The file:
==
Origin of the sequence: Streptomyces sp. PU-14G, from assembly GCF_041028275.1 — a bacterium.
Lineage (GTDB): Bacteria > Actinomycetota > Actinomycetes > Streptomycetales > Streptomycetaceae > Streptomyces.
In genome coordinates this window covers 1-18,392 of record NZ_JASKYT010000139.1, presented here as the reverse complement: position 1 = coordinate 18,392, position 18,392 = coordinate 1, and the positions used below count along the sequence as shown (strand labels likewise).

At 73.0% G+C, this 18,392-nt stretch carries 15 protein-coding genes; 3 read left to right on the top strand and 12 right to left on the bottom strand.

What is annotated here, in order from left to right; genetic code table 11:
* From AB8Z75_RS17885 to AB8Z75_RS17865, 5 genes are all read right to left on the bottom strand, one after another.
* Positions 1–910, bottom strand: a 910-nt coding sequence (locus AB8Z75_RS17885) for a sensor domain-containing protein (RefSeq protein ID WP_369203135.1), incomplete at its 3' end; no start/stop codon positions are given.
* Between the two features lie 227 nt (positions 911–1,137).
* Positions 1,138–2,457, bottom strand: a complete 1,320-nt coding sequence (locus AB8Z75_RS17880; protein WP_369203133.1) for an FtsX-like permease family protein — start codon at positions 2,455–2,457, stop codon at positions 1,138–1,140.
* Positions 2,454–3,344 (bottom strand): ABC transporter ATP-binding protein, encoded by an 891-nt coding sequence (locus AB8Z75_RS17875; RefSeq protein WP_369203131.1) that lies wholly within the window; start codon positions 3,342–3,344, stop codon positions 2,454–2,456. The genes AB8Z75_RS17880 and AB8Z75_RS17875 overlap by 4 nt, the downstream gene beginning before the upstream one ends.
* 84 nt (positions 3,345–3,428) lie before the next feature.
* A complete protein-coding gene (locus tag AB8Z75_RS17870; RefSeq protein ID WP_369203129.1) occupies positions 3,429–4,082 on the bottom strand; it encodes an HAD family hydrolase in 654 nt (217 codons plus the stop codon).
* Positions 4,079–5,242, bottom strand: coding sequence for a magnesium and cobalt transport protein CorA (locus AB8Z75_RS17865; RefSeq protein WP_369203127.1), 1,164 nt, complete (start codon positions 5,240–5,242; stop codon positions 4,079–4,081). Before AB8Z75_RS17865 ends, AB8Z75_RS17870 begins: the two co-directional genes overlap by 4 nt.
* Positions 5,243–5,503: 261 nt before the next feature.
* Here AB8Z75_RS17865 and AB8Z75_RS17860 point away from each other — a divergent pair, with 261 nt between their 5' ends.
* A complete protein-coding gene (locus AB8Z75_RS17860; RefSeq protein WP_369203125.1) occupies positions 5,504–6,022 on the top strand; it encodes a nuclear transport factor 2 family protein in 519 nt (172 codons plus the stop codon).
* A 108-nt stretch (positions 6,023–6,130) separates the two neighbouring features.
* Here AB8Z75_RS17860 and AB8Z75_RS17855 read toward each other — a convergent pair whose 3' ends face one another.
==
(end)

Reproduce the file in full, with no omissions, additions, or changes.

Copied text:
Origin of the sequence: Streptomyces sp. PU-14G, from assembly GCF_041028275.1 — a bacterium.
Lineage (GTDB): Bacteria > Actinomycetota > Actinomycetes > Streptomycetales > Streptomycetaceae > Streptomyces.
In genome coordinates this window covers 1-18,392 of record NZ_JASKYT010000139.1, presented here as the reverse complement: position 1 = coordinate 18,392, position 18,392 = coordinate 1, and the positions used below count along the sequence as shown (strand labels likewise).

At 73.0% G+C, this 18,392-nt stretch carries 15 protein-coding genes; 3 read left to right on the top strand and 12 right to left on the bottom strand.

What is annotated here, in order from left to right; genetic code table 11:
* From AB8Z75_RS17885 to AB8Z75_RS17865, 5 genes are all read right to left on the bottom strand, one after another.
* Positions 1–910, bottom strand: a 910-nt coding sequence (locus AB8Z75_RS17885) for a sensor domain-containing protein (RefSeq protein ID WP_369203135.1), incomplete at its 3' end; no start/stop codon positions are given.
* Between the two features lie 227 nt (positions 911–1,137).
* Positions 1,138–2,457, bottom strand: a complete 1,320-nt coding sequence (locus AB8Z75_RS17880; protein WP_369203133.1) for an FtsX-like permease family protein — start codon at positions 2,455–2,457, stop codon at positions 1,138–1,140.
* Positions 2,454–3,344 (bottom strand): ABC transporter ATP-binding protein, encoded by an 891-nt coding sequence (locus AB8Z75_RS17875; RefSeq protein WP_369203131.1) that lies wholly within the window; start codon positions 3,342–3,344, stop codon positions 2,454–2,456. The genes AB8Z75_RS17880 and AB8Z75_RS17875 overlap by 4 nt, the downstream gene beginning before the upstream one ends.
* 84 nt (positions 3,345–3,428) lie before the next feature.
* A complete protein-coding gene (locus tag AB8Z75_RS17870; RefSeq protein ID WP_369203129.1) occupies positions 3,429–4,082 on the bottom strand; it encodes an HAD family hydrolase in 654 nt (217 codons plus the stop codon).
* Positions 4,079–5,242, bottom strand: coding sequence for a magnesium and cobalt transport protein CorA (locus AB8Z75_RS17865; RefSeq protein WP_369203127.1), 1,164 nt, complete (start codon positions 5,240–5,242; stop codon positions 4,079–4,081). Before AB8Z75_RS17865 ends, AB8Z75_RS17870 begins: the two co-directional genes overlap by 4 nt.
* Positions 5,243–5,503: 261 nt before the next feature.
* Here AB8Z75_RS17865 and AB8Z75_RS17860 point away from each other — a divergent pair, with 261 nt between their 5' ends.
* A complete protein-coding gene (locus AB8Z75_RS17860; RefSeq protein WP_369203125.1) occupies positions 5,504–6,022 on the top strand; it encodes a nuclear transport factor 2 family protein in 519 nt (172 codons plus the stop codon).
* A 108-nt stretch (positions 6,023–6,130) separates the two neighbouring features.
* Here AB8Z75_RS17860 and AB8Z75_RS17855 read toward each other — a convergent pair whose 3' ends face one another.